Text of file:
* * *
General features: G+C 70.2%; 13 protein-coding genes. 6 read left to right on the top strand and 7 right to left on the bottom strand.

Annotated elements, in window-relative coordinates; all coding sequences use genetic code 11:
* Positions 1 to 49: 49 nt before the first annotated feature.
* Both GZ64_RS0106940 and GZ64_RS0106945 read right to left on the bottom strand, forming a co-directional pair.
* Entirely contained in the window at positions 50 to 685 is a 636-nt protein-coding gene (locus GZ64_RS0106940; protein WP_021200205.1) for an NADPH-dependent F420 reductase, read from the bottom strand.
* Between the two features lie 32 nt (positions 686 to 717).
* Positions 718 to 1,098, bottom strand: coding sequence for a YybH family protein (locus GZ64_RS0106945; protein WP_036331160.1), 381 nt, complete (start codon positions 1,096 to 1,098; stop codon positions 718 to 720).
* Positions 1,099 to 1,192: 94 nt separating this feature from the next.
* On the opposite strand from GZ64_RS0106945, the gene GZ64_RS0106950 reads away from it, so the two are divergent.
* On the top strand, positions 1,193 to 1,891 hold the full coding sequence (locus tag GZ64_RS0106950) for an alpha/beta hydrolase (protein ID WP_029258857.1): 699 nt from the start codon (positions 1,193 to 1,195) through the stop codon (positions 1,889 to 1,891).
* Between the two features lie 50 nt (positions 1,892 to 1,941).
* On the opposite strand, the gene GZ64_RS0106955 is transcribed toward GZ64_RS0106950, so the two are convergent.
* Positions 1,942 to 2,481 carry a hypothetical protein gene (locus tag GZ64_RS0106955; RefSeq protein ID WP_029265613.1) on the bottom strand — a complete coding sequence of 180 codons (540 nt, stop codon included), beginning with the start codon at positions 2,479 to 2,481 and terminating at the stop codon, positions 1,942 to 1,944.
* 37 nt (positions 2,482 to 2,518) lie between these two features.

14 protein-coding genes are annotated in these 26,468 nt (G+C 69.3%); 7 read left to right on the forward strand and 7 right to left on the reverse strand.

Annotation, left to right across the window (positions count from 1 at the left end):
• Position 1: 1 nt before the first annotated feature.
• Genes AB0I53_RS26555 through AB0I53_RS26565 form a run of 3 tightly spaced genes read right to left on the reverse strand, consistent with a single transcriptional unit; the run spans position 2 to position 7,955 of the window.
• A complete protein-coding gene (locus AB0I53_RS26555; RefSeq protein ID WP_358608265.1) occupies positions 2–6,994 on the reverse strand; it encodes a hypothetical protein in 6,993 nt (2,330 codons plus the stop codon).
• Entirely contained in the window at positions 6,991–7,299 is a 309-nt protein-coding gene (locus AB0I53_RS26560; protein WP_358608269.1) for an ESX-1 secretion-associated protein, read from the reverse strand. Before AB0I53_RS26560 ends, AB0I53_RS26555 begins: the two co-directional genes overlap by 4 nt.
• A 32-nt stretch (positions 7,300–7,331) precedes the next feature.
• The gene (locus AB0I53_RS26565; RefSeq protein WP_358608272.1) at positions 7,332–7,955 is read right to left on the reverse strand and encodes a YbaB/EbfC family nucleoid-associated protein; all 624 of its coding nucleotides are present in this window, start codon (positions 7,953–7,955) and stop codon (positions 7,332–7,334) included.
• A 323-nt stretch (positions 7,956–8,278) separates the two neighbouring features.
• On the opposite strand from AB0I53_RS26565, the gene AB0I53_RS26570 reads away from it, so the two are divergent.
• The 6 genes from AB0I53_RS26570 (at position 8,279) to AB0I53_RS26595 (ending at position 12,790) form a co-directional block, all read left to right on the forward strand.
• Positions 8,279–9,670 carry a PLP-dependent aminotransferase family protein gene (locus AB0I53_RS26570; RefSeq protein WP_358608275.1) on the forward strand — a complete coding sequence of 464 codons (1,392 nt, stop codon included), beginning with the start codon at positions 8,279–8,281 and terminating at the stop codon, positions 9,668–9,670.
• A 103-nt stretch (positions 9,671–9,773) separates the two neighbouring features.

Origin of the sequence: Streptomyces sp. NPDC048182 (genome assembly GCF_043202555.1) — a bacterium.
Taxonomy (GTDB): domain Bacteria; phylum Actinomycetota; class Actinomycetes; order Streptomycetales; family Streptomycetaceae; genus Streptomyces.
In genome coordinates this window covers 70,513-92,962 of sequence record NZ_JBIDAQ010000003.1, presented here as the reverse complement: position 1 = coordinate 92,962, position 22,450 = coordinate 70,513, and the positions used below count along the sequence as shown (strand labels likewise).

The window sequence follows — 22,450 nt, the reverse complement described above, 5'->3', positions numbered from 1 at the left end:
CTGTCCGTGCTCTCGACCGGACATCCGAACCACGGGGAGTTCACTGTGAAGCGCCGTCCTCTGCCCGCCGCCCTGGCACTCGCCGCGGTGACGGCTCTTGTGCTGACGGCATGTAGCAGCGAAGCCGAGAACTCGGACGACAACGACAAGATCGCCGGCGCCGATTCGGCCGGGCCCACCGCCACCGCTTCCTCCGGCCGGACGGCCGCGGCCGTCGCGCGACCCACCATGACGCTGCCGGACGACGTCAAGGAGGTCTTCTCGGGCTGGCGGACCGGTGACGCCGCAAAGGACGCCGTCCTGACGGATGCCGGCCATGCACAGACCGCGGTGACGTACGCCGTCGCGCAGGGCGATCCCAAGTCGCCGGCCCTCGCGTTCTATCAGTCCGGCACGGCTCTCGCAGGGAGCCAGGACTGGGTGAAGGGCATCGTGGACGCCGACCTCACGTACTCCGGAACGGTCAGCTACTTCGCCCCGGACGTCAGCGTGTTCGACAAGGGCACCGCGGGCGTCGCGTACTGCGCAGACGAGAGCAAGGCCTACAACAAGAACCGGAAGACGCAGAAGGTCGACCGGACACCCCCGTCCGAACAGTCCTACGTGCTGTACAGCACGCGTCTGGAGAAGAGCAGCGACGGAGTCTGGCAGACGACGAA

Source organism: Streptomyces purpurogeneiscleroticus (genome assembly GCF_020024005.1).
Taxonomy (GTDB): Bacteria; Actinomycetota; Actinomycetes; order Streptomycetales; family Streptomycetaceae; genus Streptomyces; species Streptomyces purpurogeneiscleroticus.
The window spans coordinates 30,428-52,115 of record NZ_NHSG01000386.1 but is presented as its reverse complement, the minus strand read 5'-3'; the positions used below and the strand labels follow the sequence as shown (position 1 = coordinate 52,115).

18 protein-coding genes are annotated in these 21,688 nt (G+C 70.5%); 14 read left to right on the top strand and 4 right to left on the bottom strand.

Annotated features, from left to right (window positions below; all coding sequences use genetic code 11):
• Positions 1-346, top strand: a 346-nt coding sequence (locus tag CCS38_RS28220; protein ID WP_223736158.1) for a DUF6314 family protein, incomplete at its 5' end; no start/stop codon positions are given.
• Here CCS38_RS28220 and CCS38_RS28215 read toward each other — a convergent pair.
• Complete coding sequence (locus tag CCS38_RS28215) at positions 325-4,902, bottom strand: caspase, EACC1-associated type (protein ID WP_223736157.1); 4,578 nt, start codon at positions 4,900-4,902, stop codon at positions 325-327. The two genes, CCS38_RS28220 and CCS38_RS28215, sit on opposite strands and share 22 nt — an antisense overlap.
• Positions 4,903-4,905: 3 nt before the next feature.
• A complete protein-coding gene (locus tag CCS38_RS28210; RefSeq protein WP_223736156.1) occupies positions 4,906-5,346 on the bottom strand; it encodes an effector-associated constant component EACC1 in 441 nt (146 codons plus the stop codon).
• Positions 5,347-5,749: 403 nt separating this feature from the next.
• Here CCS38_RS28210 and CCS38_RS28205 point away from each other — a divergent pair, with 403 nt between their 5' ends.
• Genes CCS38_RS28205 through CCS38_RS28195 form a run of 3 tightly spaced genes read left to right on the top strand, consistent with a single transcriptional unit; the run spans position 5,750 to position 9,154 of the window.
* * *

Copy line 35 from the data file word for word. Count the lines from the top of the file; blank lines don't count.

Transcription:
The window spans coordinates 30,428-52,115 of record NZ_NHSG01000386.1 but is presented as its reverse complement, the minus strand read 5'-3'; the positions used below and the strand labels follow the sequence as shown (position 1 = coordinate 52,115).